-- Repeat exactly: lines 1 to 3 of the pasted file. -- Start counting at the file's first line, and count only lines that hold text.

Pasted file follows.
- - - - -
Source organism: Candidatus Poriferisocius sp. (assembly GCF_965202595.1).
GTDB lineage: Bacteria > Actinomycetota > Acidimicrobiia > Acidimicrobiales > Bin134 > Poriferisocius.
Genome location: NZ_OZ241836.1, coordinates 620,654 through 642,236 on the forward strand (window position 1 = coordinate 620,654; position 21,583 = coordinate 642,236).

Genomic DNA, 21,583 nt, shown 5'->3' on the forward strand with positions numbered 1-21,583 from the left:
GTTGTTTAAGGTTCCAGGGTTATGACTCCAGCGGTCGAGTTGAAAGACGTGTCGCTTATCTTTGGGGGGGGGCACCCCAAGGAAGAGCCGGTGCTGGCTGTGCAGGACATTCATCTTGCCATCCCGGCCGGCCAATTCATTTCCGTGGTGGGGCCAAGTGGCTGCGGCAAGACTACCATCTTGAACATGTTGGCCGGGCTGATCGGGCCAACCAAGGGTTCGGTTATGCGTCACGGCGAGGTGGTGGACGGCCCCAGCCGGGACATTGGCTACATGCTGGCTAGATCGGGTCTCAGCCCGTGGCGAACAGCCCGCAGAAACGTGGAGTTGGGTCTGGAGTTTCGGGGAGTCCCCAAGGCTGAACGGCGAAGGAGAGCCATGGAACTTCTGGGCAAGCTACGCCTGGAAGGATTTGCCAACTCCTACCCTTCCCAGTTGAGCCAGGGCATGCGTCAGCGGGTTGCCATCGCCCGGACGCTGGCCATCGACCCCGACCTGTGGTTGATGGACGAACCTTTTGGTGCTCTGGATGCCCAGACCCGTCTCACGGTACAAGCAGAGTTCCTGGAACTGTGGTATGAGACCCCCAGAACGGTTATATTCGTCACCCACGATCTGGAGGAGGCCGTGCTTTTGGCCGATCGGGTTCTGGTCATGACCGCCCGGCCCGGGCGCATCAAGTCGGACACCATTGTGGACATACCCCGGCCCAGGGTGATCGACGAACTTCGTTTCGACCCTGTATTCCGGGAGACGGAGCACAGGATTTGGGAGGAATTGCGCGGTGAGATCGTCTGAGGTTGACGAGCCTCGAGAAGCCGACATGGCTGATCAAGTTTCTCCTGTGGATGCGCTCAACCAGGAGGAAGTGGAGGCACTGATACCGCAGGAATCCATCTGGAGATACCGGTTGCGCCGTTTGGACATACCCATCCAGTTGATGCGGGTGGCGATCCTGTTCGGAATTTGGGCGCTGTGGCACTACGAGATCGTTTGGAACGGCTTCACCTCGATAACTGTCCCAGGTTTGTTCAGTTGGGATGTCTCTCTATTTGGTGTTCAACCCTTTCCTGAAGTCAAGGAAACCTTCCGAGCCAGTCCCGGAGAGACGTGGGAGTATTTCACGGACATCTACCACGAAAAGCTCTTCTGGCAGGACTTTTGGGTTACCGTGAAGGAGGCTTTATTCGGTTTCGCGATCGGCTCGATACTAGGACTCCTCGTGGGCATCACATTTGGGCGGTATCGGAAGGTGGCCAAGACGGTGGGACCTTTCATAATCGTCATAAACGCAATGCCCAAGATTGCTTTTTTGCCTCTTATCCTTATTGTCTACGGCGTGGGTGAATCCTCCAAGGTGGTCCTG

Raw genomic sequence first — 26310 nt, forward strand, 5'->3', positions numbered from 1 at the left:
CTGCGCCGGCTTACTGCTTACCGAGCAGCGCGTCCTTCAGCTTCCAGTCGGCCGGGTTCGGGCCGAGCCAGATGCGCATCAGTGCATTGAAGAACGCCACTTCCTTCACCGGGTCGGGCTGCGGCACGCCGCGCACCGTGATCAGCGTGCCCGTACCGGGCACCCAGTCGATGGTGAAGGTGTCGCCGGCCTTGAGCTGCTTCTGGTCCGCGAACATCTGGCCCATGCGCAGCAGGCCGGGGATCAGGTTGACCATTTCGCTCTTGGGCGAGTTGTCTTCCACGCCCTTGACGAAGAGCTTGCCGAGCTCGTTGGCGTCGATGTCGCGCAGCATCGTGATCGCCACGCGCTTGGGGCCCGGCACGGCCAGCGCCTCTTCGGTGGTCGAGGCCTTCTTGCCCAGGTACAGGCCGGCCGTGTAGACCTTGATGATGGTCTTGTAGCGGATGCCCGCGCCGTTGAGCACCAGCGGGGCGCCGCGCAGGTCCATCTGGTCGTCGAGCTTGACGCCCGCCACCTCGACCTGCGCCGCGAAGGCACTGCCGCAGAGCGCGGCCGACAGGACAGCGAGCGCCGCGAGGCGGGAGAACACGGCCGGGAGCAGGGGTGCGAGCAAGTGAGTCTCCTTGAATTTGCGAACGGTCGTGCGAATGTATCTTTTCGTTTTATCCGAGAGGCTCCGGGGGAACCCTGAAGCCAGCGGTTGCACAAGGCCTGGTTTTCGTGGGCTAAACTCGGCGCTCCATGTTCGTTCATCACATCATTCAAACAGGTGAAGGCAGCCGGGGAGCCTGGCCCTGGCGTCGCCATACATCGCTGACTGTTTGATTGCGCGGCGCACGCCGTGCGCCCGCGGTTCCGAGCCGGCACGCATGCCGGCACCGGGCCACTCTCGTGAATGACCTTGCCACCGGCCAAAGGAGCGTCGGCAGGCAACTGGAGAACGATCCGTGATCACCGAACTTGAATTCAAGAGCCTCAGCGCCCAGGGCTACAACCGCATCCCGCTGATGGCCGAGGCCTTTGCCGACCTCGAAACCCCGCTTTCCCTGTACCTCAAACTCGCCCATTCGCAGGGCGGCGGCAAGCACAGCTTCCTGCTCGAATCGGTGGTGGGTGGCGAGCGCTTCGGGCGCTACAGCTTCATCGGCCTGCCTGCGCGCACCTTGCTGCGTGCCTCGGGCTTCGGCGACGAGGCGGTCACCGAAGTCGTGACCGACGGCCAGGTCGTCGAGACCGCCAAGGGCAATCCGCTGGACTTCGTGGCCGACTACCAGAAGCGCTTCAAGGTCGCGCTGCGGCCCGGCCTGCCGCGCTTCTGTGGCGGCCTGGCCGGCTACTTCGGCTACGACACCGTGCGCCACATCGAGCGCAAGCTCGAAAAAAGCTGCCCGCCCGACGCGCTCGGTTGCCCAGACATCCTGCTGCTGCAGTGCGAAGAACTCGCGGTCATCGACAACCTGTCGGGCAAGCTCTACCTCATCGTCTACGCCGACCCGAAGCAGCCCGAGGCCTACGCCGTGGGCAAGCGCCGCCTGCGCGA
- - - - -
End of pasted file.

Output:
Source organism: Candidatus Poriferisocius sp. (assembly GCF_965202595.1).
GTDB lineage: Bacteria > Actinomycetota > Acidimicrobiia > Acidimicrobiales > Bin134 > Poriferisocius.
Genome location: NZ_OZ241836.1, coordinates 620,654 through 642,236 on the forward strand (window position 1 = coordinate 620,654; position 21,583 = coordinate 642,236).